2005 Salt Lake City Annual Meeting (October 16–19, 2005)

Paper No. 3
Presentation Time: 2:05 PM


ABBOTT, Mark B., Geology and Planetary Science, Univ of Pittsburgh, 4107 O'Hara Street, RM 200 SRCC BLDG, Pittsburgh, PA 15260 and NELSON, Danial, Geology and Planetary Science, University of Pittsburgh, Pittsburgh, PA 15260, mabbott1@pitt.edu

The Pacific Northwest is prone to multi-decadal droughts that have serious economic impacts on the natural resources of the region including forestry, fisheries and water resources. Although this region is not generally considered to be arid, much of it is, and the population is currently expanding at a very rapid rate and taxing the limited the water resources between a multitude of uses including municipal, agricultural, and hydropower. Drought in this region has been linked with the warm phase of the Pacific Decadal Oscillation (PDO). Knowing the long-term history of drought would give us with an improved ability to predict their timing and severity, but historic records of climate are too brief to provide such an understanding. In order to place current events in the context of the natural variation of the past, we are working to produce a multiproxy study using laminated lake sediments to investigate the complex relationships between large-scale climatic forcing, regional climatic change, and vegetation and lake response at a watershed-scale from multiple sites.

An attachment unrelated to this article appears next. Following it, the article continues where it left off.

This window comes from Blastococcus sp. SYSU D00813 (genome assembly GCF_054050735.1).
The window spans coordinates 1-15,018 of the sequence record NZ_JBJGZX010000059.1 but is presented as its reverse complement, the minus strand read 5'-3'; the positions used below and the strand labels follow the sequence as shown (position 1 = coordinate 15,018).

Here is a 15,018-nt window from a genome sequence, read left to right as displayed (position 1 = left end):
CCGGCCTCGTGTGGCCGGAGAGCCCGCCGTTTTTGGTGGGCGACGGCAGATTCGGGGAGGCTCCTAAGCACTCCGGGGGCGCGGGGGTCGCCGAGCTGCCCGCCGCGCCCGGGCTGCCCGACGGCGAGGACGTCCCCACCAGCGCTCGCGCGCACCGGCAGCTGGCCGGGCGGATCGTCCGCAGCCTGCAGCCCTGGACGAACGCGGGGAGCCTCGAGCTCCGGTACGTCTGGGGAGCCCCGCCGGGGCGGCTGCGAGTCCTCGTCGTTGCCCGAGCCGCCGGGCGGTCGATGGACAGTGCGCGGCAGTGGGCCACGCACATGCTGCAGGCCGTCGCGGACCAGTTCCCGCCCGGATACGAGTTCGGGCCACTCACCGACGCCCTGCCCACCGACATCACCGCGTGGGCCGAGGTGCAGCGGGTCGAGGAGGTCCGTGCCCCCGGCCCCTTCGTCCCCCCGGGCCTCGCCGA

In light of extended ~5-year drought conditions that currently affect much of western North America, substantial effort has been focused on understanding the natural cyclicity and magnitude of such events from the paleoclimate record. Here we present a ~6,000-year record of drought variability with ~5-year resolution based on a multiproxy study including oxygen/carbon isotopes and sediment grayscale analyses from Castor Lake in north-central Washington State. The grayscale record correlates well with the ~1500-year Palmer Drought Severity Index (PDSI) reconstructed from tree-ring data across the west. This serves to validate the legitimacy of both methodologies and allows for confident interpretation of the period for which only lake data are available. Spectral analyses of the ~6,000-year record from Castor Lake reveals a strong and dominant periodicity centered on ~50-years. Such timescales are coincident with those observed in Pacific Ocean variability, and suggest that the PDO may have exerted an influence on regional drought patterns for at least the past ~6,000 years.